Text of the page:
Jackie Morse Kessler is the author of the Riders of the Apocalypse series as well as several books for adults. You can read my review of HUNGER now and my review of RAGE later today. You can also read my previous interview with Jackie to find out more. The next stop on this tour is Wicked Awesome Books. Scroll to the bottom for a cool contest.
1. The scenes where Missy cuts herself are emotionally intense. How did you ensure that Missy's story felt emotionally authentic?
JK: Writing those scenes, and the ones leading up to them, left me feeling emotionally raw, and very drained. I tried to be honest to the story and not gloss anything over. (I also wound up eating a lot of chocolate. To soothe the nerves, you know!) I don’t think any writer can ensure anything. All we can do is our best, and hope it works.
2. HUNGER and RAGE address real world issues in a fantastical manner. What advantages are there in using genre conventions to approach the more difficult parts of reality?
JK: I’ve always loved the notion of using monsters and fantastical creatures to show the struggles of humanity. In RAGE, a cutter has the opportunity to use her new blade — the Sword of War — to destroy the world, or possibly to save it. Writing fantasy, or magical realism, elevates personal battles to the level of the mythic. Doesn’t every emotional battle we go through feel like that, like the world itself depends on the outcome?
3. In HUNGER, Lisa visits some real places and some made up places as Famine. Missy visited an unnamed place as War; did it have a real world analogue?
JK: All the places Lisa visits are real places—or I suppose it’s more accurate to say they’re based on real places. Some, like Egypt, are more apparent than others. The climax of that book, for example, takes place in a country that’s, loosely speaking, Haiti. As for RAGE, the place where Missy visits as War is based on Yemen.
4. Part of the proceeds of HUNGER are donated to NEDA and part of the proceeds of RAGE are donated to To Write Love on Her Arms. Both are probably the most prominent charities addressing the issues in the novels. From what you've revealed about LOSS, it will deal with bullying. Do you already have a charity in mind? Most of those that I can think of that deal with bullied youth focus on LGBTQ kids.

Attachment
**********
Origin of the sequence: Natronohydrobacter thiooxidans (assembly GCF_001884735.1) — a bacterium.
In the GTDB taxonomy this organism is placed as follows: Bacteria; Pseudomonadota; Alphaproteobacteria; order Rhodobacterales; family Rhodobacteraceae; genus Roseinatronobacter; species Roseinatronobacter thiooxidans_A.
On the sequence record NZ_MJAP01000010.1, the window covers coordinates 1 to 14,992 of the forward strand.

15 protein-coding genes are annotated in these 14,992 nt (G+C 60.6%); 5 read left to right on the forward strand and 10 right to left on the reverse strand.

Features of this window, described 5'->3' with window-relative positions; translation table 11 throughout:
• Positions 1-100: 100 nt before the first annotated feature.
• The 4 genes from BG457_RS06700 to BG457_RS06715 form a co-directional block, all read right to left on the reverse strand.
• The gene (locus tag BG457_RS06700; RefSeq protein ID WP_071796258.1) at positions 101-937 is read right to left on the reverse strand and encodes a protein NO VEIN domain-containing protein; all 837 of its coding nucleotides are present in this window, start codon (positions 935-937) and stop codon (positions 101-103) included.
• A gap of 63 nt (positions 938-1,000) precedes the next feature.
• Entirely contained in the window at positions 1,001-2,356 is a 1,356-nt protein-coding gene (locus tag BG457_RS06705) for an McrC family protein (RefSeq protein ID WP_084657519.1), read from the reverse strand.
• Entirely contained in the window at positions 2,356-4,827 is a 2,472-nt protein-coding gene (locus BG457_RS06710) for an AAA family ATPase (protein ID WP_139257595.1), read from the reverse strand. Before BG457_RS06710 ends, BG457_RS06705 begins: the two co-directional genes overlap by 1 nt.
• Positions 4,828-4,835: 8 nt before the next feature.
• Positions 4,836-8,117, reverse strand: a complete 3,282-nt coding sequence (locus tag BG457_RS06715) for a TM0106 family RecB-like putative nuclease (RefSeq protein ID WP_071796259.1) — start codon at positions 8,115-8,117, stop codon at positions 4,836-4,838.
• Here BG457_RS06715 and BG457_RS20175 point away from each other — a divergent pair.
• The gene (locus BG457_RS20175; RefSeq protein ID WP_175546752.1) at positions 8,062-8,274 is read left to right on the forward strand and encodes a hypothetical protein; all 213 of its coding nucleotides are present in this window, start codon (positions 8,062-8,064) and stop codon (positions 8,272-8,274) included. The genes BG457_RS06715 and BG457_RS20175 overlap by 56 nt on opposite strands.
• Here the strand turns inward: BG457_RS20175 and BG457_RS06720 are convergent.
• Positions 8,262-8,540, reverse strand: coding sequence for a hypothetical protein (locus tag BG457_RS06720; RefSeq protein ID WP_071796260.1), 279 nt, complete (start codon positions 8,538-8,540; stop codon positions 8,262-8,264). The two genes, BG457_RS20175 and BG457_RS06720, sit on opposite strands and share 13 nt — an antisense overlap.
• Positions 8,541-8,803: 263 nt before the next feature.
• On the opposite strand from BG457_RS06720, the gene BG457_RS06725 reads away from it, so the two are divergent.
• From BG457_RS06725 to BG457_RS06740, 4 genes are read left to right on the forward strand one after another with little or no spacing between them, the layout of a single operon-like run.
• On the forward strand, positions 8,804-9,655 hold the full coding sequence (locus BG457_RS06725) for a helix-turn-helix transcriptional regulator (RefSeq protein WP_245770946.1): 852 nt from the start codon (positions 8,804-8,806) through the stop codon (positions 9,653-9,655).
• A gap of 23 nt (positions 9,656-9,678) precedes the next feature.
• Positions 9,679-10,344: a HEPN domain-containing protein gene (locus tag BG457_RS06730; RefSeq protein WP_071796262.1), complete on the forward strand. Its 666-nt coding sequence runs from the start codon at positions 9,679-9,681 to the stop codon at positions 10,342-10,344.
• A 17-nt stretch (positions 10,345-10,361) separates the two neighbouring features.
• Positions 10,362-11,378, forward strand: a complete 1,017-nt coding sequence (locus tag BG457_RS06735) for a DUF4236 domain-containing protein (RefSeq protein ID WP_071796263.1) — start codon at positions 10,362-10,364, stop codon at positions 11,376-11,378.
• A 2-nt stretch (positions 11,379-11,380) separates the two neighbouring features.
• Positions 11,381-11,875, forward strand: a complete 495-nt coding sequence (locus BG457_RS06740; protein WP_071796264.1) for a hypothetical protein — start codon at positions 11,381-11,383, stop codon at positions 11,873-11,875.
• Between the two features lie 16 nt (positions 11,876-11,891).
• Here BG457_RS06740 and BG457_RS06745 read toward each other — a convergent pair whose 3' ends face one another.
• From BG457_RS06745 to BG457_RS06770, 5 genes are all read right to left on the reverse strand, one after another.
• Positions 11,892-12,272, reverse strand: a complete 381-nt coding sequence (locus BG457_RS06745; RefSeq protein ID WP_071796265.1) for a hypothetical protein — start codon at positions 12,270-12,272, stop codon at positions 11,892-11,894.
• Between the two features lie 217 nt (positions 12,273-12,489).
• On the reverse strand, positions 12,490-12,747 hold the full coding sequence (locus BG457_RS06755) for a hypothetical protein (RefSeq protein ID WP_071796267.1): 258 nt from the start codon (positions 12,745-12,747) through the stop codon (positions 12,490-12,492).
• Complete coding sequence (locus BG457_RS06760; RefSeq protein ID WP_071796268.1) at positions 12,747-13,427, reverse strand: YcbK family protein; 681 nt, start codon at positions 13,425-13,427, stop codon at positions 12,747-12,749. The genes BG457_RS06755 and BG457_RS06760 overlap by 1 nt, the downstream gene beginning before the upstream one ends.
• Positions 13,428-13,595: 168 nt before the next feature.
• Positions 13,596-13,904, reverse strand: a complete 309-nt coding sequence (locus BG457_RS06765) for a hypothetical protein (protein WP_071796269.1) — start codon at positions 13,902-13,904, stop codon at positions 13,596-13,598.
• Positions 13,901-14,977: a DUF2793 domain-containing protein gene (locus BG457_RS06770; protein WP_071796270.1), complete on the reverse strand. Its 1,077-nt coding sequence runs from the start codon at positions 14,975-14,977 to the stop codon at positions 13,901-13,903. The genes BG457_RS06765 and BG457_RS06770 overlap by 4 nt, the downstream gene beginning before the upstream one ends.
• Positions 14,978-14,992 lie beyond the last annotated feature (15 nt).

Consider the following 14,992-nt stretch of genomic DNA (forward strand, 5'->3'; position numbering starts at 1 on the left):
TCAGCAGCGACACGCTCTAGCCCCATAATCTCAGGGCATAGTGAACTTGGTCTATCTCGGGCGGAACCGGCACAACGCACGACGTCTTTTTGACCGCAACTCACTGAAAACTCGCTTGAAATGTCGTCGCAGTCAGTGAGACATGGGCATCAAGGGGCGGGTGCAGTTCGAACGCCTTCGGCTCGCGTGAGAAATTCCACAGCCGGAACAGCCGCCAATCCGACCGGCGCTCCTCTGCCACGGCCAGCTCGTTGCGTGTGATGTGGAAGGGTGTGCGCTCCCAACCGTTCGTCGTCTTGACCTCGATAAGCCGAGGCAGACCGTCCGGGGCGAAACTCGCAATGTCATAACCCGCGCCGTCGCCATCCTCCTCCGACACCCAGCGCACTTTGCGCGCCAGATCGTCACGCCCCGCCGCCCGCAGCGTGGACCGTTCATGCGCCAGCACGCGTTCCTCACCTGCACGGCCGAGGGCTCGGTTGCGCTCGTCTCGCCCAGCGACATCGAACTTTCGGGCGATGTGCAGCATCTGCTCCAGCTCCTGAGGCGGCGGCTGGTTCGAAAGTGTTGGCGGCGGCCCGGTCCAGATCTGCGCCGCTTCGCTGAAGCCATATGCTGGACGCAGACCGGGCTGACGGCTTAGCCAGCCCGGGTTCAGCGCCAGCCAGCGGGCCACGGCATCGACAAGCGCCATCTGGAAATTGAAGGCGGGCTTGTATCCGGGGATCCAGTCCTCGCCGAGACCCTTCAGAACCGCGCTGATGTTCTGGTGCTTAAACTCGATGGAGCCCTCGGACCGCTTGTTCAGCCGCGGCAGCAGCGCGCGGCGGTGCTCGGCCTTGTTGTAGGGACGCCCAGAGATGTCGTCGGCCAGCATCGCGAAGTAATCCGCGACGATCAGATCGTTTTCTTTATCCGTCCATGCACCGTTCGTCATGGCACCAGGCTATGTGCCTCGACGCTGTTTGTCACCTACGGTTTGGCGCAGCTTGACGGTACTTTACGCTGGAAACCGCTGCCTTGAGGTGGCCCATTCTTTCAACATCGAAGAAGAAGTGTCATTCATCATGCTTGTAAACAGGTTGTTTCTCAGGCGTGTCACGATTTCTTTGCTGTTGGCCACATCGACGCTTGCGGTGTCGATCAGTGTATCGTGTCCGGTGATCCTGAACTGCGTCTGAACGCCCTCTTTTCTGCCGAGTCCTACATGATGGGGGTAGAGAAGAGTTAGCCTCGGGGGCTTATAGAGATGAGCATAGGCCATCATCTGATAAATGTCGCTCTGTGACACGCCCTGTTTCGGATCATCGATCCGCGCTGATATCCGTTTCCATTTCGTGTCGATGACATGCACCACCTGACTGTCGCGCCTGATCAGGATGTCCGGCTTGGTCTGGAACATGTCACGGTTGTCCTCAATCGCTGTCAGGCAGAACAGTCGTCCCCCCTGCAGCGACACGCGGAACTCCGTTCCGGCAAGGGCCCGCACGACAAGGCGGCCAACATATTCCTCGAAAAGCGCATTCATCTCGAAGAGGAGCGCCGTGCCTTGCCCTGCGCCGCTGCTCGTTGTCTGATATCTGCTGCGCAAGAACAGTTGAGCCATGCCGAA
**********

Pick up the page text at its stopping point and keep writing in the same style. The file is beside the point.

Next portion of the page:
JK: I do have a charity in mind, but I’ll talk about it after I’ve completed the book. :)
5. You've stated that you didn't plan to write about the other horseman until your agent asked about them. Was it harder to write Missy's story since you hadn't been planning it for years?
JK: OMG, YES. There were times when it was a true struggle. Maybe part of that is because writing HUNGER was very cathartic for me, partially because I used to be bulimic. I never self-injured, so I had to do a lot of research to understand what self-injury is, and what it’s not. But the story itself took a vastly different turn from what I had planned. HUNGER, I just wrote. For RAGE, I came up with a synopsis, but I wound up throwing it out about a third of the way into the actual writing. I had no idea how the book was going to end until I wrote the last two chapters. That was sort of terrifying, in a very cool way. (And I ate a lot of chocolate during that time. Did I mention that it soothes the nerves? Or, at least, my nerves? **grin** )
6. Which authors inspired you the most? Do you have different influences for your YA fiction than your adult fiction?
JK: So many authors!!! In terms of Horsemen of the Apocalypse influences, there’s Neil Gaiman and Terry Pratchett (read GOOD OMENS. Read it. READ IT!!!) and Piers Anthony (ON A PALE HORSE — terrific stuff). Reading Laurie Halse Anderson’s SPEAK was truly eye-opening as to what YA fiction could be, as was John Green’s LOOKING FOR ALASKA. In terms of being inspired to write something personally meaningful, I absolutely tip my hat to Heather Brewer and Amy King.
Riders of the Apocalypse giveaway! Three lucky winners will receive one copy each of HUNGER and RAGE along with postcards and a mini-poster! To enter, send an e-mail to RageGiveaway@gmail.com. In the body of the e-mail, include your name and e-mail address (if you're under 13, submit a parent's name and e-mail address). One entry per person and prizes will only be shipped to US or Canadian addresses. Entries must be received by midnight (PDT) on 4/30/11. Winners will be selected in a random drawing on 5/1/11 and notified via email.